If you're feeling a bit overwhelmed/unworthy, here are a couple of suggestions on how to cut the piece:
1. just base it on your personal experiences and observations.
2. act as a collater of several personal experiences worldwide (eg from Francis)

Not that I'm telling you what to write...!

FWIW, Melbourne has several transport systems:
- train (large numbers over long distances)
- tram (medium numbers over medium distances)
- bus (low numbers over short/medium distances. Usually used to link train lines and fill in the gaps)
With all this, I must confess I don't use public transport much. Mainly because it doesn't go where I want to. The problem with Melbourne is that it has been designed on the assumption that everyone is going to/from Melbourne CBD.

Rik said...

Now someone just needs to put up a $100 million prize for building a reusable orbital craft, and then we're really in business...

Over at Chaos Manor, Jerry Pournelle argued for replacing all of NASA with push prizes. http://www.jerrypournelle.com/view/view398.html#iron The numbers proposed by dr. Pournelle suggest $100 million is woefully inadequate. I say there is something to it.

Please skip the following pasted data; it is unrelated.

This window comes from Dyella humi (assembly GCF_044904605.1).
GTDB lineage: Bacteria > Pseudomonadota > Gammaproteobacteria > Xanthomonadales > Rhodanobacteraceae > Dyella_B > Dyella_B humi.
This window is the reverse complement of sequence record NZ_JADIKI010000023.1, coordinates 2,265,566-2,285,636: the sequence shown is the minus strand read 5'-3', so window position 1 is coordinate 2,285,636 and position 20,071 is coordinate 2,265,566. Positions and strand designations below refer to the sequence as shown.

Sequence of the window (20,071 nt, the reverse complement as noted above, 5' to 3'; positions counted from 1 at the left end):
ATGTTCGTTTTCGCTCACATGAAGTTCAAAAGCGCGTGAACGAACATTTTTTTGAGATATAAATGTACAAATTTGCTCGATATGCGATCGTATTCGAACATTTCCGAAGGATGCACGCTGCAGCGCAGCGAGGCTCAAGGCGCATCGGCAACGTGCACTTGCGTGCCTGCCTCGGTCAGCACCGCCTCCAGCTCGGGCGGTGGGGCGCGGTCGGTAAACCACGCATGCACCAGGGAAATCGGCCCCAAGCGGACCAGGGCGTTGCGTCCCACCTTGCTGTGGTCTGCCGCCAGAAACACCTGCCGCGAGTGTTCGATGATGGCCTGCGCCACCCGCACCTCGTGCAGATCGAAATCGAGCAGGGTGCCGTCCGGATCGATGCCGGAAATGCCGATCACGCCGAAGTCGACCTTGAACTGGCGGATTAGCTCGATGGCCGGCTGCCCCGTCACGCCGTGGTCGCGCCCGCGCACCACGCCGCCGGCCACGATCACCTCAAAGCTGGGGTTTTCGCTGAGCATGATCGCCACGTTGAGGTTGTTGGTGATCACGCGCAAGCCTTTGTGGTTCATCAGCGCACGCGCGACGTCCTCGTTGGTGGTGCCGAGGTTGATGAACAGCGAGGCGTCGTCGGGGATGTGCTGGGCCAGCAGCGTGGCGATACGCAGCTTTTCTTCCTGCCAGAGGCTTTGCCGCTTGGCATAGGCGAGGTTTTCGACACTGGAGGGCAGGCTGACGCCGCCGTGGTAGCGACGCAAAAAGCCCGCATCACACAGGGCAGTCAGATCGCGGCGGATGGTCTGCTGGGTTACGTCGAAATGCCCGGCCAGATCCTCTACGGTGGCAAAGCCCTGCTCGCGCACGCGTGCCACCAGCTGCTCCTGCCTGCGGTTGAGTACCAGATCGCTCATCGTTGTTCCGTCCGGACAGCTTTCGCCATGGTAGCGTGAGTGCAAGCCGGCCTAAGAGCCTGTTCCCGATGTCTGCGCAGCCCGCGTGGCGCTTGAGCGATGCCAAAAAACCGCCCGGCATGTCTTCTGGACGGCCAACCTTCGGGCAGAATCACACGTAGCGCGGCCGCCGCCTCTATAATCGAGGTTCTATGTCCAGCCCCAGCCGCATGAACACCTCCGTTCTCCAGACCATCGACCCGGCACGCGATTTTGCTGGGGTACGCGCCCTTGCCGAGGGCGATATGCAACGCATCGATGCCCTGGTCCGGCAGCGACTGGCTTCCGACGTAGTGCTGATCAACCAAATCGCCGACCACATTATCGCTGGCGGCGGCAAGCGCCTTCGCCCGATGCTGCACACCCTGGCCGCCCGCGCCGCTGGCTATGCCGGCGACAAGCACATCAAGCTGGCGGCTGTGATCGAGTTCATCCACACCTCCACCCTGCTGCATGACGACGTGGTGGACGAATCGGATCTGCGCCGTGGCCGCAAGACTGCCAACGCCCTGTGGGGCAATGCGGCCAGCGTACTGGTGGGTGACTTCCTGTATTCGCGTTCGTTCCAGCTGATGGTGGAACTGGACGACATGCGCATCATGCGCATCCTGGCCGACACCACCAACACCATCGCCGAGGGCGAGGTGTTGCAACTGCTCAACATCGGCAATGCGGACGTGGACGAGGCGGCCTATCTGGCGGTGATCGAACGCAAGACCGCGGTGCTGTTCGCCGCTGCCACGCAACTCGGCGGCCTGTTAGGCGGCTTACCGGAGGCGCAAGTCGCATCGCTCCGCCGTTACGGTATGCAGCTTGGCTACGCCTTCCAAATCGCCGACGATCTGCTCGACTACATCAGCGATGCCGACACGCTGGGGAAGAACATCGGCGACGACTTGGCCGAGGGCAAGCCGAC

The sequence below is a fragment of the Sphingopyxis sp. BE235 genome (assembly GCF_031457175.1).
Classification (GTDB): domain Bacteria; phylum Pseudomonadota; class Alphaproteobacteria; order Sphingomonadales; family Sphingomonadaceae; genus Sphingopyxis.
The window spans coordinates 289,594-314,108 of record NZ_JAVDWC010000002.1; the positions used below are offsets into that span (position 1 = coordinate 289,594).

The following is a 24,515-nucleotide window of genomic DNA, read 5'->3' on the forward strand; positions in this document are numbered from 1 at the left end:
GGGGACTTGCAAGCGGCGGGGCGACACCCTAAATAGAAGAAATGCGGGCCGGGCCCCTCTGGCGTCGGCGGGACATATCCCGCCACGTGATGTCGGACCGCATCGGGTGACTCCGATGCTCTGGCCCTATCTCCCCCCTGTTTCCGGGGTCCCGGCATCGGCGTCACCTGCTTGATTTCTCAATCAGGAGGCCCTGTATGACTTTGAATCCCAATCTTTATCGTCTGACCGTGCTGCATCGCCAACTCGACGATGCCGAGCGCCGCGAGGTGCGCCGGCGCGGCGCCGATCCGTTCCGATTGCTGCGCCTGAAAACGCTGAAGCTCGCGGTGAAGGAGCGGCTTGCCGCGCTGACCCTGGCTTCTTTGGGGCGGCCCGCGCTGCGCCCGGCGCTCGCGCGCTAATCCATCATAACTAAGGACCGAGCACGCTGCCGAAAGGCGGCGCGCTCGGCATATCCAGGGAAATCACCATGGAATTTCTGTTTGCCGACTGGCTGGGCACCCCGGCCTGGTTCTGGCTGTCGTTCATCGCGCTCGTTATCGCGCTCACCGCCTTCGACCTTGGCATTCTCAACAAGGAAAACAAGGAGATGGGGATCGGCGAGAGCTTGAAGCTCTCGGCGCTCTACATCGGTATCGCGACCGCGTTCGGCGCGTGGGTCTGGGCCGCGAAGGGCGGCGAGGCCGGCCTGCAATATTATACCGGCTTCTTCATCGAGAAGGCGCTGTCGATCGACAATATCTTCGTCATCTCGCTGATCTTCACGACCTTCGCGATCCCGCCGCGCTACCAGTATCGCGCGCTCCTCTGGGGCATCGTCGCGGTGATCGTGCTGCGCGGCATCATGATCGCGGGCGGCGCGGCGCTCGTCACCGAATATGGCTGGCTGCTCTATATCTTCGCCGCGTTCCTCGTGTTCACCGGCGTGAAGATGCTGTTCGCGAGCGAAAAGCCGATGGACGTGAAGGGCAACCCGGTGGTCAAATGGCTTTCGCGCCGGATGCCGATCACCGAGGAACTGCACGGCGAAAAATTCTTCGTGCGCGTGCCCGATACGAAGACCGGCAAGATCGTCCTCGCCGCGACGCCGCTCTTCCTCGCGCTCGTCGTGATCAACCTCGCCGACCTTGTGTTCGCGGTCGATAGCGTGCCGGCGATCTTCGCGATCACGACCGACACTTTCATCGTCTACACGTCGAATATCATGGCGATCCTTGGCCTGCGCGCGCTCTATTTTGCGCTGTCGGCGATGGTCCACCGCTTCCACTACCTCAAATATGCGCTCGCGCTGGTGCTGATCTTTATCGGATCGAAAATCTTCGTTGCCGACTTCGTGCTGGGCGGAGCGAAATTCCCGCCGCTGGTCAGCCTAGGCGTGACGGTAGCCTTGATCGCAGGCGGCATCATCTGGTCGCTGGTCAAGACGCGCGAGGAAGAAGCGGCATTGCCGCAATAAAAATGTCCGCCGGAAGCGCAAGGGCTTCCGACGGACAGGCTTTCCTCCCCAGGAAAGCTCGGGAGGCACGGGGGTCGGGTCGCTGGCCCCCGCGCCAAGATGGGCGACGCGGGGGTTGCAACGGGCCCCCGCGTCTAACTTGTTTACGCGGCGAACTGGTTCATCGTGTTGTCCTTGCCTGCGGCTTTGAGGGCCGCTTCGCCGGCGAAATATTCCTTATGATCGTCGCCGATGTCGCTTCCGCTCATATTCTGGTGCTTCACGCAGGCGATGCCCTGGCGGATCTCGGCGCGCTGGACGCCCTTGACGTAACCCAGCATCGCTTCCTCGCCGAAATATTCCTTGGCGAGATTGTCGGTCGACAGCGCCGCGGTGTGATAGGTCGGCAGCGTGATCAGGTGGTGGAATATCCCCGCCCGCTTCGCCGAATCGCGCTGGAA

Phil Bowermaster and Stephen Gordon of The Speculist would rather keep some sort of NASA, as a dispenser of X-Prizes... http://www.blog.speculist.com/archives/000659.html
I'm for NASA as a organizor and a regulatory agency. I wouldn't pin any hopes on ESA. Just look what happened to the Bolkestein directive: totally watered down. That's so like the EU: make extremely ambitious plans, then scale them down every month/year or so.

Michael "Sotek" Ralston said...

The thing about the prizes is that they're not actually winner-takes-all the way they seem, and they're not the sole reason the people going for the prizes go for them.


The team who comes in second for the orbital spaceflight prize, say...
... is still far ahead of everyone else when it comes to commercializing it.

The main purpose of the prizes is to allow people to recoup some costs in a shorter timeframe - thus making it less risky for businesses to go for them, even if they wind up spending several times the amount of the prize in the process.

Anonymous said...

There's been some interesting studies on how winner-takes-all prizes are not the most efficient in terms of ROI (for the prize giver).

Adding in some weak 2nd and 3rd place conditions can really make a difference.

Anonymous said...

David, how about an SF novel from you about a compentent corrupt administration? Or is that too unbelieveable?

Rocky said...

David, how about an SF novel from you about a compentent corrupt administration? Or is that too unbelieveable?